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Women composers to be celebrated at RDSO’s Breaking the Bias concert

Works of Jocelyn Morlock, Ethel Smyth are on the program
Local musician Holly Parker will be soloist at the RDSO’s Break the Bias concert on March 4, in celebration of International Women’s Day. Parker is the winner of the 2021 Festival of the Performing Arts. (Contributed photo)

The talents of two woman composers and one local musician — also female — will be spotlighted when the Red Deer Symphony Orchestra presents its Breaking the Bias concert on March 4.

Groundbreaking U.K. composer Ethel Smyth will get her due when the orchestra tackles her Suite for Strings to celebrate International Women’s Day.

The acclaimed harmonics of Canadian composer Jocelyn Morlock’s piece, Solace, will also be heard at the Red Deer Polytechnic Art Centre.

And local violinist Holly Parker, 17, winner of the 2001 Festival of the Performing Arts, will be guest soloist for Henri Vieuxtemps’ Violin Concerto No. 4 in D Minor, Op. 31.

RDSO’s music director, Claude Lapalme well knows female musicians pack a lot of talent, considering seven out of the RDSO’s 13 regular players are women.

Yet, where are all of the historic female composers? With the exception of Clara Schumann, few come to mind.

Lapalme blames societal constrictions of the past: Women were expected to dedicate themselves to their families. Even Clara Schumann’s creative output dwindled after the one-time child prodigy married fellow composer Robert Schumann and gave birth to eight children, he noted.

Young girls who took music lessons would be encouraged to entertain guests in their own parlours. But Lapalme said it would have been scandalous for them to perform in public.

Although these rules began loosening by the mid-1800s, women composers still had a hard time being taken seriously in a heavily male-dominated field.

But marching out of the Victoria Era came Ethel Smyth. Not only was she a pioneering female composer, but also a dedicated suffragette, who refused to be grounded by the constraints of her sex or her middle-class status.

“Ethel was quite the firecracker. She did not suffer fools gladly, and had tons of energy,” said Lapalme.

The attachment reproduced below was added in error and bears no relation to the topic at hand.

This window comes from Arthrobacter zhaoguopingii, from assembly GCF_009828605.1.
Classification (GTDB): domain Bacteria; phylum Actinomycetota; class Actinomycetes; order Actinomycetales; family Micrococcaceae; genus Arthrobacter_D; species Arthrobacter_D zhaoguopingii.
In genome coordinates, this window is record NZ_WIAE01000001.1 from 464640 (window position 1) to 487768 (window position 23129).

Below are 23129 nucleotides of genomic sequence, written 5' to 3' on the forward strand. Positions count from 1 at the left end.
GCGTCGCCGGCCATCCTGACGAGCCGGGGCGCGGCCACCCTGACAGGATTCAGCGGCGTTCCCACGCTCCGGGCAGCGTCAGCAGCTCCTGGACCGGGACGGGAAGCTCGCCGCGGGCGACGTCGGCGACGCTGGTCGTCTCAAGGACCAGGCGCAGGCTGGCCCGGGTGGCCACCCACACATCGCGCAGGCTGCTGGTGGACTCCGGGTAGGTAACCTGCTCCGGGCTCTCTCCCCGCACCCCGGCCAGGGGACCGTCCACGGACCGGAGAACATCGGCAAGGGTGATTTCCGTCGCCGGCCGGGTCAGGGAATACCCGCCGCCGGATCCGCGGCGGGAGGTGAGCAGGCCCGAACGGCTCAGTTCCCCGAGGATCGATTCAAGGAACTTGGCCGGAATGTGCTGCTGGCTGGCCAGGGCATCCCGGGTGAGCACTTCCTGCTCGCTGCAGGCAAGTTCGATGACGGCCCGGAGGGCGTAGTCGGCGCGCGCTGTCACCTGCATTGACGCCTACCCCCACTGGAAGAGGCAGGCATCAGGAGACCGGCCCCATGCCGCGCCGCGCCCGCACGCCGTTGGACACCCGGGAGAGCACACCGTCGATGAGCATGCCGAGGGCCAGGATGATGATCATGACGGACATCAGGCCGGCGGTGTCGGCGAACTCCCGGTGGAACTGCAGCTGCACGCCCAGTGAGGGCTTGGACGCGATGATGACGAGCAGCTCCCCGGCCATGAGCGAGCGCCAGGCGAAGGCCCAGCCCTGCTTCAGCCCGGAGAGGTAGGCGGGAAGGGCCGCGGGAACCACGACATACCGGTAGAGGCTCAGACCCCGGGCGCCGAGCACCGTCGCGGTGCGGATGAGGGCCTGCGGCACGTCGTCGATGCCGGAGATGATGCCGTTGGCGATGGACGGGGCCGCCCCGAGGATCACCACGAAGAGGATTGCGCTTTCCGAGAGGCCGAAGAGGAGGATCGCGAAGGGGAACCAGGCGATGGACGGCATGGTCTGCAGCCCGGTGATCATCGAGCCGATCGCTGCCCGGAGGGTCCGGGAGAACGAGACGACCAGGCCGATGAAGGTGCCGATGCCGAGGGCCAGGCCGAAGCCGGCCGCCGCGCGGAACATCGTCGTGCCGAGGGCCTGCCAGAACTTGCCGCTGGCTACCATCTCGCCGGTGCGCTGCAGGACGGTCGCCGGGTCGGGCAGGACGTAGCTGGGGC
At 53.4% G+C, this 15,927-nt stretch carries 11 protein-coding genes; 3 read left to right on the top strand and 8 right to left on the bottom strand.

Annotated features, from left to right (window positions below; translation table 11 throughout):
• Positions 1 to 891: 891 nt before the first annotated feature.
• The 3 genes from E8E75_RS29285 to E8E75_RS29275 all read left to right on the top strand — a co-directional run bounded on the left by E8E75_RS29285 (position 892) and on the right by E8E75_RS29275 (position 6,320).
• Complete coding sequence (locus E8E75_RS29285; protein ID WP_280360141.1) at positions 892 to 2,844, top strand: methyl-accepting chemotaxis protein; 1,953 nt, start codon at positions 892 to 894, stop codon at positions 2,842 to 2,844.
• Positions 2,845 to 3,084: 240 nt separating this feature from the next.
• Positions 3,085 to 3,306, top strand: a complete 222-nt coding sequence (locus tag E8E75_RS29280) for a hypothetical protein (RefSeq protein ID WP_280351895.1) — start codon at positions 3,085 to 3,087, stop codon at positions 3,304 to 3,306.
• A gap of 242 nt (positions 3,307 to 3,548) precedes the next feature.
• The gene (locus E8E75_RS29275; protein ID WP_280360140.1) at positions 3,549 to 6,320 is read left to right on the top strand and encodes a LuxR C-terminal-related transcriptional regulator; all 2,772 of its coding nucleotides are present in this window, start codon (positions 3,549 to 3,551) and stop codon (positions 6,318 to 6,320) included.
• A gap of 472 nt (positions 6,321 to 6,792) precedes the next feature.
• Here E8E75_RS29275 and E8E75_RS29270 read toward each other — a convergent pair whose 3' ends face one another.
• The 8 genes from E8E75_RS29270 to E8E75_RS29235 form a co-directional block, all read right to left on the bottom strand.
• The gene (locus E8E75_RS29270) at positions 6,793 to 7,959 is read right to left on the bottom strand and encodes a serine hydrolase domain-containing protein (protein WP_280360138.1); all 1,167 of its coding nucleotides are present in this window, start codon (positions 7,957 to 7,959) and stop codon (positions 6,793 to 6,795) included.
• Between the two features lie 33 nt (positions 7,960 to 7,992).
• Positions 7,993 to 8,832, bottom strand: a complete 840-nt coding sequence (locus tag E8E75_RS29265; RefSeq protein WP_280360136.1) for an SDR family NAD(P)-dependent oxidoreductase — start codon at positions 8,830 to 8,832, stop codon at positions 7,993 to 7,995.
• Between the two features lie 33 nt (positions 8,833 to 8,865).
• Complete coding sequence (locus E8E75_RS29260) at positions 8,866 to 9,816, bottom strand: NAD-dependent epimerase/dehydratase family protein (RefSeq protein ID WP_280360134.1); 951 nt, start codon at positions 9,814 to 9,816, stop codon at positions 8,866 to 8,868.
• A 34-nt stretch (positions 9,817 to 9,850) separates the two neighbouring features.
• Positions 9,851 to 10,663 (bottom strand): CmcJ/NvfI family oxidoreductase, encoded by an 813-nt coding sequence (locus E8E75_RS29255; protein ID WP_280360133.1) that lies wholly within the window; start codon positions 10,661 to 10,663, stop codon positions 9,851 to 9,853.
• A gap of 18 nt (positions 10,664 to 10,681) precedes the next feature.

As a teenager, Smyth confined herself to her room, refusing to eat, until her father agreed to send her to study composition at the Leipzig conservatory. After her patriarch finally relented, Smyth was enrolled at the conservatory, where she met Johannes Brahms, Clara Schumann and Pyotr Tchaikovsky — on whom she made an impression.

The Russian composer complemented her Violin Sonata, saying “she gave the promise… of a serious and talented career.”

The RDSO will be performing Smyth’s Suite for Strings, Op. 1A. It’s a tuneful and virtuosic piece for string orchestra, said Lapalme. “It’s well worth performing, the strings players will really be able to sink their teeth into this one.”

While it took composers such as Smyth to break down barriers in the music industry, Morlock, born in Winnipeg in 1969, benefitted from coming into the world towards the end of the 20th century.

Morlock’s music has received numerous national and global accolades, including a Top 10 spot on the 2002 International Rostrum of Composers, and a Juno Award for classical composition.

Lapalme said Solace is a popular piece that uses harmonic notes in the high and low registers to create a “sheen”-like sustained pitch, transporting listeners into tranquility.

Talented local violinist Holly Parker, who plays with the Calgary Youth Orchestra and is the concertmaster for the Rosedale Valley Strings, will perform as soloist for Henri Vieuxtemps’ Violin Concerto No. 4.

Lapalme said the Belgian work, which starts off brooding and becomes “a beautiful barcarolle,” is as accomplished as many better-known violin concertos and deserves to be performed more often.